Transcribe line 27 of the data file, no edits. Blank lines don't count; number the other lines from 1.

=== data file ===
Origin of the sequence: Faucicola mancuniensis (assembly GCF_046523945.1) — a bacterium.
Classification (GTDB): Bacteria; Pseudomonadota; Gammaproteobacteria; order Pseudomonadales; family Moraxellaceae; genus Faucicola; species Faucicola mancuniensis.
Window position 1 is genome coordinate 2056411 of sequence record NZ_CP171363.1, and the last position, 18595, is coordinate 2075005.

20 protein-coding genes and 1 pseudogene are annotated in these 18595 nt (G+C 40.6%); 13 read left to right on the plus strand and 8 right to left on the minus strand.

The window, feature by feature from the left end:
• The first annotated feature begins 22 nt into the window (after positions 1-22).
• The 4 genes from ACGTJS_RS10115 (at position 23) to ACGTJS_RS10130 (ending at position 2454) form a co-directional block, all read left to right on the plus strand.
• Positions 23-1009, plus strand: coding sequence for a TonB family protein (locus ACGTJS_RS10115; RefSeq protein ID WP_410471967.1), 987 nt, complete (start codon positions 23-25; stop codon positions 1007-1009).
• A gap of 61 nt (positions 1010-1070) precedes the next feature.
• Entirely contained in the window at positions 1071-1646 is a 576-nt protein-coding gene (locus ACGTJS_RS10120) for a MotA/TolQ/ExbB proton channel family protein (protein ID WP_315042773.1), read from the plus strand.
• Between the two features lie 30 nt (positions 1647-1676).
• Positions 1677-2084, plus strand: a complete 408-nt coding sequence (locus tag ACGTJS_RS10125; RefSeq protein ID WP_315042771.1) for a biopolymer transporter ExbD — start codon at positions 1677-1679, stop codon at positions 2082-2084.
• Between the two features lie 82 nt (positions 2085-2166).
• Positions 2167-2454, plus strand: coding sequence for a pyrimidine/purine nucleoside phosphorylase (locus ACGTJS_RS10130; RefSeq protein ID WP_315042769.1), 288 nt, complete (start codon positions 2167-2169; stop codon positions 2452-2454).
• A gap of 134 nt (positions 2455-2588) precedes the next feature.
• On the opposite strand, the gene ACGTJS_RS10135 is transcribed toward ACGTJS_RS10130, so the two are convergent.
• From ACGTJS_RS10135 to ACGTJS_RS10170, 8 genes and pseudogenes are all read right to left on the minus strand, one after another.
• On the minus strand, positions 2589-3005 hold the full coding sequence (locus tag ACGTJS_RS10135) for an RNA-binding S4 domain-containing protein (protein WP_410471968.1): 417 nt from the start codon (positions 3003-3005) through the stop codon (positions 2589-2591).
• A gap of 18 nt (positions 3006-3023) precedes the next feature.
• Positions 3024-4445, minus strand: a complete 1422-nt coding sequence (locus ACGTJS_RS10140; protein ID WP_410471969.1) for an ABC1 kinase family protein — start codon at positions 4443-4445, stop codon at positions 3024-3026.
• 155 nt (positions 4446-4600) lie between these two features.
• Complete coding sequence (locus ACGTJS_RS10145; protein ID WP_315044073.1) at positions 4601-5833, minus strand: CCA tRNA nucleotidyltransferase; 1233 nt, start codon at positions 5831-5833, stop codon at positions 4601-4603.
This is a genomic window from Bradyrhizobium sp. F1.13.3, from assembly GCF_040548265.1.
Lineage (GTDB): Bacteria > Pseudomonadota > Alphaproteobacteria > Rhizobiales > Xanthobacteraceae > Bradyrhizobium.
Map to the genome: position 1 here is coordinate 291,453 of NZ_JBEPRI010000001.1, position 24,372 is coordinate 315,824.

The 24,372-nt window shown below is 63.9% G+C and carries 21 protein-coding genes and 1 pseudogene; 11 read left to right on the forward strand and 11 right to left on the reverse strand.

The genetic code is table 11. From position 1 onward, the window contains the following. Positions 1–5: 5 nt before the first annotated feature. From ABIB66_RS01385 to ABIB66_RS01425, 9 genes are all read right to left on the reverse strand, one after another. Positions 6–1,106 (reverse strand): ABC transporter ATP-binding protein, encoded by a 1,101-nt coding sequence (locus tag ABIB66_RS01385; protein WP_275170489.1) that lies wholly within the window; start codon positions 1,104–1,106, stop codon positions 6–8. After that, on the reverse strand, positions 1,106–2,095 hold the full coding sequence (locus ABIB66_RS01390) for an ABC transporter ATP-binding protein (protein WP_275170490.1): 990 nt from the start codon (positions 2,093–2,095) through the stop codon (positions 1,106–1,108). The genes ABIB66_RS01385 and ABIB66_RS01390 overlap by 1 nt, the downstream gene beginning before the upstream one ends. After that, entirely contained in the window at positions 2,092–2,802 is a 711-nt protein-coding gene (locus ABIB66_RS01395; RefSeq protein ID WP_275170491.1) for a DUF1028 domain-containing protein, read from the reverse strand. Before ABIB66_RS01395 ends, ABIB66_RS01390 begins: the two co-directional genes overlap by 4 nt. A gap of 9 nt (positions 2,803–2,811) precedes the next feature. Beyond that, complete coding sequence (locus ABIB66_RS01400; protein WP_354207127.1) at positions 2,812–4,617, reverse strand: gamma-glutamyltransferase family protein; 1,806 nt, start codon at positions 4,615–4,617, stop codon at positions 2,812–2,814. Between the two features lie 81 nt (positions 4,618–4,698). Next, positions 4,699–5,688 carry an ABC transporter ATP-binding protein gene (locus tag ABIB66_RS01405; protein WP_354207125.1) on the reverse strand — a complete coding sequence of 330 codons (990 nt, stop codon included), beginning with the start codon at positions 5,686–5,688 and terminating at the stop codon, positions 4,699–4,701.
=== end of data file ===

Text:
The genetic code is table 11. From position 1 onward, the window contains the following. Positions 1–5: 5 nt before the first annotated feature. From ABIB66_RS01385 to ABIB66_RS01425, 9 genes are all read right to left on the reverse strand, one after another. Positions 6–1,106 (reverse strand): ABC transporter ATP-binding protein, encoded by a 1,101-nt coding sequence (locus tag ABIB66_RS01385; protein WP_275170489.1) that lies wholly within the window; start codon positions 1,104–1,106, stop codon positions 6–8. After that, on the reverse strand, positions 1,106–2,095 hold the full coding sequence (locus ABIB66_RS01390) for an ABC transporter ATP-binding protein (protein WP_275170490.1): 990 nt from the start codon (positions 2,093–2,095) through the stop codon (positions 1,106–1,108). The genes ABIB66_RS01385 and ABIB66_RS01390 overlap by 1 nt, the downstream gene beginning before the upstream one ends. After that, entirely contained in the window at positions 2,092–2,802 is a 711-nt protein-coding gene (locus ABIB66_RS01395; RefSeq protein ID WP_275170491.1) for a DUF1028 domain-containing protein, read from the reverse strand. Before ABIB66_RS01395 ends, ABIB66_RS01390 begins: the two co-directional genes overlap by 4 nt. A gap of 9 nt (positions 2,803–2,811) precedes the next feature. Beyond that, complete coding sequence (locus ABIB66_RS01400; protein WP_354207127.1) at positions 2,812–4,617, reverse strand: gamma-glutamyltransferase family protein; 1,806 nt, start codon at positions 4,615–4,617, stop codon at positions 2,812–2,814. Between the two features lie 81 nt (positions 4,618–4,698). Next, positions 4,699–5,688 carry an ABC transporter ATP-binding protein gene (locus tag ABIB66_RS01405; protein WP_354207125.1) on the reverse strand — a complete coding sequence of 330 codons (990 nt, stop codon included), beginning with the start codon at positions 5,686–5,688 and terminating at the stop codon, positions 4,699–4,701.